Pricing in the Market for Anticancer Drugs
In 2011, Bristol-Myers Squibb set the price of its newly approved melanoma drug ipilimumab—brand name Yervoy—at $120,000 for a course of therapy. The drug was associated with an incremental increase in life expectancy of four months. Drugs like ipilimumab have fueled the perception that the launch prices of new anticancer drugs and other drugs in the so-called "specialty" pharmaceutical market have been increasing over time and that increases are unrelated to the magnitude of the expected health benefits. In this paper, we discuss the unique features of the market for anticancer drugs and assess trends in the launch prices for 58 anticancer drugs approved between 1995 and 2013 in the United States. We restrict attention to anticancer drugs because the use of median survival time as a primary outcome measure provides a common, objective scale for quantifying the incremental benefit of new products. We find that the average launch price of anticancer drugs, adjusted for inflation and health benefits, increased by 10 percent annually—or an average of $8,500 per year—from 1995 to 2013. We argue that the institutional features of the market for anticancer drugs enable manufacturers to set the prices of new products at or slightly above the prices of existing therapies, giving rise to an upward trend in launch prices. Government-mandated price discounts for certain classes of buyers may have also contributed to launch price increases as firms sought to offset the growth in the discount segment by setting higher prices for the remainder of the market.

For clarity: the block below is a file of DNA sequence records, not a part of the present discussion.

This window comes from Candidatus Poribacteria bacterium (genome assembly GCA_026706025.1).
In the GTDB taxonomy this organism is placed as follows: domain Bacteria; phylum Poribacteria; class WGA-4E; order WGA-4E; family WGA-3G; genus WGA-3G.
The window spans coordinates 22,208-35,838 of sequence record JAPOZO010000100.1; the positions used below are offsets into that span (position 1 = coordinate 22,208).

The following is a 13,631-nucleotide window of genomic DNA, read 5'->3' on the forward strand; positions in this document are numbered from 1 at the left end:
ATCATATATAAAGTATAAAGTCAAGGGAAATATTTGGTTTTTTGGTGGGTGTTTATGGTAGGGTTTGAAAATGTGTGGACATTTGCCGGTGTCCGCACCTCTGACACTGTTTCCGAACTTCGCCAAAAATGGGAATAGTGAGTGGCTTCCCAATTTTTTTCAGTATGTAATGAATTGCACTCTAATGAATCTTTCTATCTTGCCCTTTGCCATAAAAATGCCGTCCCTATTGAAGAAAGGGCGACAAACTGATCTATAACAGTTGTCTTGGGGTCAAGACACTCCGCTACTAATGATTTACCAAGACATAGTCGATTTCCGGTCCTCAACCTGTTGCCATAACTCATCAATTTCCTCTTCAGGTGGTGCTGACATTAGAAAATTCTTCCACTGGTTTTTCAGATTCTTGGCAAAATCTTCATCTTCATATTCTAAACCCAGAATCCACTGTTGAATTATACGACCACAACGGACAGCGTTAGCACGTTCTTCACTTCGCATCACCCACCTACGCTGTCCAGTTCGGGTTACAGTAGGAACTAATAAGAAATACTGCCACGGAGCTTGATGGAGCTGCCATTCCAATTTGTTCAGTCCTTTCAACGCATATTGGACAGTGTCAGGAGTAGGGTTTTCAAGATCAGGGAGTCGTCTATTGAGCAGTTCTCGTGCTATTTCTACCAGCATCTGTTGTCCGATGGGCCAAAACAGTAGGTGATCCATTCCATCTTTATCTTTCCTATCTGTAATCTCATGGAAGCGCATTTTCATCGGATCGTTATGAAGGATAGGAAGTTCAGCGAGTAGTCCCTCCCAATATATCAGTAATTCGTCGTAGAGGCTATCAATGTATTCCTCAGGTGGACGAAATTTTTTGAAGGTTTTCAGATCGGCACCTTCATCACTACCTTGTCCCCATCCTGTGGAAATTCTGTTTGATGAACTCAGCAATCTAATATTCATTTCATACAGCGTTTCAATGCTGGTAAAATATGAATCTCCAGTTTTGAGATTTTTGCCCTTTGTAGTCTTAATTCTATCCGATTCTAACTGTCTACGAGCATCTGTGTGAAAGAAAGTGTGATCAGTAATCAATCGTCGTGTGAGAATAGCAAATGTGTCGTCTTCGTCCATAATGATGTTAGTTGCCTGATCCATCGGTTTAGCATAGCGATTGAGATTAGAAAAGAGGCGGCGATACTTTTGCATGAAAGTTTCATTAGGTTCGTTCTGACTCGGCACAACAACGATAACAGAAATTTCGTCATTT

Volume (Year): 29 (2015)
Issue (Month): 1 (Winter)
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